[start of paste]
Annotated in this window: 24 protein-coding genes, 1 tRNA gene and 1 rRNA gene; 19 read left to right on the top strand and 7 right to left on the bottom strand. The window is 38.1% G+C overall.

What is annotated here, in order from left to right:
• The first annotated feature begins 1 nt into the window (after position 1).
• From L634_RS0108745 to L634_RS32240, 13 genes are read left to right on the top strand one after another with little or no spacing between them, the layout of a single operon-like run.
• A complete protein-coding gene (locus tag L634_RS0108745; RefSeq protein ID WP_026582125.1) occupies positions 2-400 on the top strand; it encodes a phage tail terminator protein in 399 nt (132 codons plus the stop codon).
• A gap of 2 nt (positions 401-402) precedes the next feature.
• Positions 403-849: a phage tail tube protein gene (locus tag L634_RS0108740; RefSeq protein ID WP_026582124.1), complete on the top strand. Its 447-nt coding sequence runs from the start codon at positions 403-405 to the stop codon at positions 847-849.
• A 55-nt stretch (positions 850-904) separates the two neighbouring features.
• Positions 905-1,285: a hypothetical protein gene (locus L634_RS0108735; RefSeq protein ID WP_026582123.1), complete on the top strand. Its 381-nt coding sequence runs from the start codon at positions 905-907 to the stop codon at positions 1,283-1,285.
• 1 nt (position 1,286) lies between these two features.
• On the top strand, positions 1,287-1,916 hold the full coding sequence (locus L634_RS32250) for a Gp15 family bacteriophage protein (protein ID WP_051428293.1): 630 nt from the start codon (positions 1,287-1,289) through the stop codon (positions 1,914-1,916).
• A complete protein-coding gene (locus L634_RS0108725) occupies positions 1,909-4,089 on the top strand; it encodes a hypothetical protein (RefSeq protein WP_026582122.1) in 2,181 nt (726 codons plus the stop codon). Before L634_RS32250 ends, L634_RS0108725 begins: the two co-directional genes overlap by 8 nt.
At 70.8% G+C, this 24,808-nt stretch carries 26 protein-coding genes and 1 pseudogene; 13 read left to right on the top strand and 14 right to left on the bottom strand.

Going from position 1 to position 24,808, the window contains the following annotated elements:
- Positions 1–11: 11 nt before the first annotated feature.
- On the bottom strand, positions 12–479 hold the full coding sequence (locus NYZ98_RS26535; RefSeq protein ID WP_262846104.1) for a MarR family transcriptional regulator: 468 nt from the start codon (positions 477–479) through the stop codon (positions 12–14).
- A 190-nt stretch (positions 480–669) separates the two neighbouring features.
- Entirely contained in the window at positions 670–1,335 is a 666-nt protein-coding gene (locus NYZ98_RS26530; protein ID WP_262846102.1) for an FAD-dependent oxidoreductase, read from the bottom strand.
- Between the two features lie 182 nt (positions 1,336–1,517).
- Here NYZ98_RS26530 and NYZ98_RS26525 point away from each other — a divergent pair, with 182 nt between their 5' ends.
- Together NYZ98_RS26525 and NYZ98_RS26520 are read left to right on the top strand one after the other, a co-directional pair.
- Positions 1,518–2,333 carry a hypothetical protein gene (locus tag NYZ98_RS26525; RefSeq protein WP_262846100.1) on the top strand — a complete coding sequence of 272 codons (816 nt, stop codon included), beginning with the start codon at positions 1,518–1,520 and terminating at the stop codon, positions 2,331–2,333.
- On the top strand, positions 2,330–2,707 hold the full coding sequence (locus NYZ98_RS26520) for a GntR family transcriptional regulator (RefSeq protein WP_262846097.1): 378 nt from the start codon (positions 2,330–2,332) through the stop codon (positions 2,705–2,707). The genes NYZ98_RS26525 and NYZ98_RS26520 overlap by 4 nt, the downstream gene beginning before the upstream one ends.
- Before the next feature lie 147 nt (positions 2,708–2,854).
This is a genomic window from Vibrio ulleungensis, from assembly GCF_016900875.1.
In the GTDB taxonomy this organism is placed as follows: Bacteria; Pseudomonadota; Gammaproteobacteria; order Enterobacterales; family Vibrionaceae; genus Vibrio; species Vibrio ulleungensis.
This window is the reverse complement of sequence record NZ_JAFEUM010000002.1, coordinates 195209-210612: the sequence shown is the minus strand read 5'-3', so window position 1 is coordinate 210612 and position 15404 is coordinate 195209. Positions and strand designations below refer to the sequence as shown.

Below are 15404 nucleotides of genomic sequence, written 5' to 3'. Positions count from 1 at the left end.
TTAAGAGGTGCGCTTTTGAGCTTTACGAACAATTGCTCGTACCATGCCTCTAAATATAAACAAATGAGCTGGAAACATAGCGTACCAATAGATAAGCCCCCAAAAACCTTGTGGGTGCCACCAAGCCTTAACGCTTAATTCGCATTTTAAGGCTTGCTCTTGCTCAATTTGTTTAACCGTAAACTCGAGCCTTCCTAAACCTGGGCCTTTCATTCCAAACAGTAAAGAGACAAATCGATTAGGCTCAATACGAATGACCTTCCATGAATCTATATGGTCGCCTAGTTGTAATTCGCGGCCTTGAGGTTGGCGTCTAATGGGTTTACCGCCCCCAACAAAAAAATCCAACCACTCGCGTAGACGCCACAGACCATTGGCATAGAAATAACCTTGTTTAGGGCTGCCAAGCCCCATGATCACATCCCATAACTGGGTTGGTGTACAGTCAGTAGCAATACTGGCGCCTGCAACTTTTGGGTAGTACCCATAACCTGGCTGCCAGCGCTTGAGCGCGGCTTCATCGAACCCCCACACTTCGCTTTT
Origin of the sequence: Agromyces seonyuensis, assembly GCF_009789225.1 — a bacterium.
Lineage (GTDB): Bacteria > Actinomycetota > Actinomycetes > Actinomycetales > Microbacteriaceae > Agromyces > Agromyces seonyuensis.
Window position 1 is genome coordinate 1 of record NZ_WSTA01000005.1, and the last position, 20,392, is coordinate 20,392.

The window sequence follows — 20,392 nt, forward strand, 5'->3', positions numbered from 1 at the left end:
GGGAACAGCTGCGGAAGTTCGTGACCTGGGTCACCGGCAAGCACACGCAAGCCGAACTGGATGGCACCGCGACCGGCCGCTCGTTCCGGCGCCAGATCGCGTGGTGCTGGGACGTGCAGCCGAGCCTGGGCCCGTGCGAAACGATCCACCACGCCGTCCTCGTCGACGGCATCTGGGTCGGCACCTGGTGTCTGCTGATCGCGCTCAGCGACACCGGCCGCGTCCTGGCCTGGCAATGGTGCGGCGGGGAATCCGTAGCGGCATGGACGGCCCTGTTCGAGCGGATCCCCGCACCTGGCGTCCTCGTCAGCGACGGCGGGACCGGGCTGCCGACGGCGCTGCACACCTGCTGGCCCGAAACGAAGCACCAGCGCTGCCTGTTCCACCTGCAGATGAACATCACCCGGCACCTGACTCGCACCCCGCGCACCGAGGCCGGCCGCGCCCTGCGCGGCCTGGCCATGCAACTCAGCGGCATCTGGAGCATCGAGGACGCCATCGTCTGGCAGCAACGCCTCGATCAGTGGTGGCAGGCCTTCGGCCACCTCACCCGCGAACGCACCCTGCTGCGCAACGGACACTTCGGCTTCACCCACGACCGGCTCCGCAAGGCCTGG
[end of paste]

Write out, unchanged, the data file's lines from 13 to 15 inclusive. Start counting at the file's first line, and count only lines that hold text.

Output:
At 70.8% G+C, this 24,808-nt stretch carries 26 protein-coding genes and 1 pseudogene; 13 read left to right on the top strand and 14 right to left on the bottom strand.

Going from position 1 to position 24,808, the window contains the following annotated elements:
- Positions 1–11: 11 nt before the first annotated feature.